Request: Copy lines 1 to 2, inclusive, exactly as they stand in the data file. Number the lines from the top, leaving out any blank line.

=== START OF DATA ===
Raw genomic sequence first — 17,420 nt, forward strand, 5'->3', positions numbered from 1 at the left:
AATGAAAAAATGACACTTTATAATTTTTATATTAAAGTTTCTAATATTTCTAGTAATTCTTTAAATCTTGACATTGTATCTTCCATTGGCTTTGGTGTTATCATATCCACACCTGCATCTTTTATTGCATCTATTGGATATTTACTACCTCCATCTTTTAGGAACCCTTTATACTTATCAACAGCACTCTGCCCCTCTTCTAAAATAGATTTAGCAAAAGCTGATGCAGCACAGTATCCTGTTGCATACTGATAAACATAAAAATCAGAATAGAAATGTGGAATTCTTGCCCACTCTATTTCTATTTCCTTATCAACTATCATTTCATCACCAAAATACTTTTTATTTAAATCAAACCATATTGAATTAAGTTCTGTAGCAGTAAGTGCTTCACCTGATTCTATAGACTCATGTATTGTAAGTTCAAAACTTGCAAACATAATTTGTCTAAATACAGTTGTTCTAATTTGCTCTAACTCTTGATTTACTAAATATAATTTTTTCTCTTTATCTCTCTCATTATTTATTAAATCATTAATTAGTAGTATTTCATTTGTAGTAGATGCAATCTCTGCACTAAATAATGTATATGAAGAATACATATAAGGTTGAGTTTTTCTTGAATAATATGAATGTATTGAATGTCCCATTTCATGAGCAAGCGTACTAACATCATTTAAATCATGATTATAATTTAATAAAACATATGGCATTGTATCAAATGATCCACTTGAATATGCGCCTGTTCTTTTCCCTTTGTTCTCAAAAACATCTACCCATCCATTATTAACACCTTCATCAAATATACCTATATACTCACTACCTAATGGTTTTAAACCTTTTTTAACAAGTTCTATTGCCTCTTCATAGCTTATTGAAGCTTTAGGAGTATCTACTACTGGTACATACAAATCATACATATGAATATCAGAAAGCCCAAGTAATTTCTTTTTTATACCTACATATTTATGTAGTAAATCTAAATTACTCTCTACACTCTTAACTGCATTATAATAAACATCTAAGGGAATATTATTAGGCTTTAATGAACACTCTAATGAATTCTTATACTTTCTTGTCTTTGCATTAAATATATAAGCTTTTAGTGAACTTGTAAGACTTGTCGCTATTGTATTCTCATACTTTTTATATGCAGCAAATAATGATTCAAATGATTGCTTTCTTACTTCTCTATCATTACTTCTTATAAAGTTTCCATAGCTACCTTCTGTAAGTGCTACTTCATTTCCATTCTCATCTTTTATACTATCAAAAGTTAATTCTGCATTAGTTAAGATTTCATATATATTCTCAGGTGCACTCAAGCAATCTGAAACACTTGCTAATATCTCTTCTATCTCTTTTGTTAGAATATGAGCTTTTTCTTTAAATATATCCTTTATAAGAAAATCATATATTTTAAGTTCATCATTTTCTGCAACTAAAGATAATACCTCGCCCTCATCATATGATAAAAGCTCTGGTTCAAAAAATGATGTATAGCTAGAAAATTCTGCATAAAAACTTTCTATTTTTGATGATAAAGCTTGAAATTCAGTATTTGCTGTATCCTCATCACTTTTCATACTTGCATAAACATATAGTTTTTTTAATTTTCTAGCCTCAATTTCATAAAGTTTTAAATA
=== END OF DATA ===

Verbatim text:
Raw genomic sequence first — 17,420 nt, forward strand, 5'->3', positions numbered from 1 at the left:
AATGAAAAAATGACACTTTATAATTTTTATATTAAAGTTTCTAATATTTCTAGTAATTCTTTAAATCTTGACATTGTATCTTCCATTGGCTTTGGTGTTATCATATCCACACCTGCATCTTTTATTGCATCTATTGGATATTTACTACCTCCATCTTTTAGGAACCCTTTATACTTATCAACAGCACTCTGCCCCTCTTCTAAAATAGATTTAGCAAAAGCTGATGCAGCACAGTATCCTGTTGCATACTGATAAACATAAAAATCAGAATAGAAATGTGGAATTCTTGCCCACTCTATTTCTATTTCCTTATCAACTATCATTTCATCACCAAAATACTTTTTATTTAAATCAAACCATATTGAATTAAGTTCTGTAGCAGTAAGTGCTTCACCTGATTCTATAGACTCATGTATTGTAAGTTCAAAACTTGCAAACATAATTTGTCTAAATACAGTTGTTCTAATTTGCTCTAACTCTTGATTTACTAAATATAATTTTTTCTCTTTATCTCTCTCATTATTTATTAAATCATTAATTAGTAGTATTTCATTTGTAGTAGATGCAATCTCTGCACTAAATAATGTATATGAAGAATACATATAAGGTTGAGTTTTTCTTGAATAATATGAATGTATTGAATGTCCCATTTCATGAGCAAGCGTACTAACATCATTTAAATCATGATTATAATTTAATAAAACATATGGCATTGTATCAAATGATCCACTTGAATATGCGCCTGTTCTTTTCCCTTTGTTCTCAAAAACATCTACCCATCCATTATTAACACCTTCATCAAATATACCTATATACTCACTACCTAATGGTTTTAAACCTTTTTTAACAAGTTCTATTGCCTCTTCATAGCTTATTGAAGCTTTAGGAGTATCTACTACTGGTACATACAAATCATACATATGAATATCAGAAAGCCCAAGTAATTTCTTTTTTATACCTACATATTTATGTAGTAAATCTAAATTACTCTCTACACTCTTAACTGCATTATAATAAACATCTAAGGGAATATTATTAGGCTTTAATGAACACTCTAATGAATTCTTATACTTTCTTGTCTTTGCATTAAATATATAAGCTTTTAGTGAACTTGTAAGACTTGTCGCTATTGTATTCTCATACTTTTTATATGCAGCAAATAATGATTCAAATGATTGCTTTCTTACTTCTCTATCATTACTTCTTATAAAGTTTCCATAGCTACCTTCTGTAAGTGCTACTTCATTTCCATTCTCATCTTTTATACTATCAAAAGTTAATTCTGCATTAGTTAAGATTTCATATATATTCTCAGGTGCACTCAAGCAATCTGAAACACTTGCTAATATCTCTTCTATCTCTTTTGTTAGAATATGAGCTTTTTCTTTAAATATATCCTTTATAAGAAAATCATATATTTTAAGTTCATCATTTTCTGCAACTAAAGATAATACCTCGCCCTCATCATATGATAAAAGCTCTGGTTCAAAAAATGATGTATAGCTAGAAAATTCTGCATAAAAACTTTCTATTTTTGATGATAAAGCTTGAAATTCAGTATTTGCTGTATCCTCATCACTTTTCATACTTGCATAAACATATAGTTTTTTTAATTTTCTAGCCTCAATTTCATAAAGTTTTAAATA